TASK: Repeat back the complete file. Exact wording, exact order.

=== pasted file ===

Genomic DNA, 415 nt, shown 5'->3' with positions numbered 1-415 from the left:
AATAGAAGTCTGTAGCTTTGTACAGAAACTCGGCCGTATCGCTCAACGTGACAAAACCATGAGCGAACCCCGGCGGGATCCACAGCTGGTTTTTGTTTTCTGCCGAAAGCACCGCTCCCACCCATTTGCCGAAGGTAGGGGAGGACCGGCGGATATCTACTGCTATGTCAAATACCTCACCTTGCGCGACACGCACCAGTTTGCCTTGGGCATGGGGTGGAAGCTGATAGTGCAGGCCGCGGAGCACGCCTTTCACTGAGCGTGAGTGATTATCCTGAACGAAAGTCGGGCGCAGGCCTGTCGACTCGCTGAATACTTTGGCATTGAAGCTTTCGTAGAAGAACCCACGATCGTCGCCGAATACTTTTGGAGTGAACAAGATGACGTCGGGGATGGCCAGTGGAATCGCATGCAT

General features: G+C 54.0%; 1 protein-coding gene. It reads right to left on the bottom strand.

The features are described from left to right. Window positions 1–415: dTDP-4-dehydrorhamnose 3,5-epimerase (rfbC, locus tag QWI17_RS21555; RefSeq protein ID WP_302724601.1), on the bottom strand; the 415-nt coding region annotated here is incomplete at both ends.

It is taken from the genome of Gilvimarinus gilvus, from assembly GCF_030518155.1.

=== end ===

Genomic DNA, 415 nt, shown 5'->3' with positions numbered 1-415 from the left:
AATAGAAGTCTGTAGCTTTGTACAGAAACTCGGCCGTATCGCTCAACGTGACAAAACCATGAGCGAACCCCGGCGGGATCCACAGCTGGTTTTTGTTTTCTGCCGAAAGCACCGCTCCCACCCATTTGCCGAAGGTAGGGGAGGACCGGCGGATATCTACTGCTATGTCAAATACCTCACCTTGCGCGACACGCACCAGTTTGCCTTGGGCATGGGGTGGAAGCTGATAGTGCAGGCCGCGGAGCACGCCTTTCACTGAGCGTGAGTGATTATCCTGAACGAAAGTCGGGCGCAGGCCTGTCGACTCGCTGAATACTTTGGCATTGAAGCTTTCGTAGAAGAACCCACGATCGTCGCCGAATACTTTTGGAGTGAACAAGATGACGTCGGGGATGGCCAGTGGAATCGCATGCAT

General features: G+C 54.0%; 1 protein-coding gene. It reads right to left on the bottom strand.

The features are described from left to right. Window positions 1–415: dTDP-4-dehydrorhamnose 3,5-epimerase (rfbC, locus tag QWI17_RS21555; RefSeq protein ID WP_302724601.1), on the bottom strand; the 415-nt coding region annotated here is incomplete at both ends.

It is taken from the genome of Gilvimarinus gilvus, from assembly GCF_030518155.1.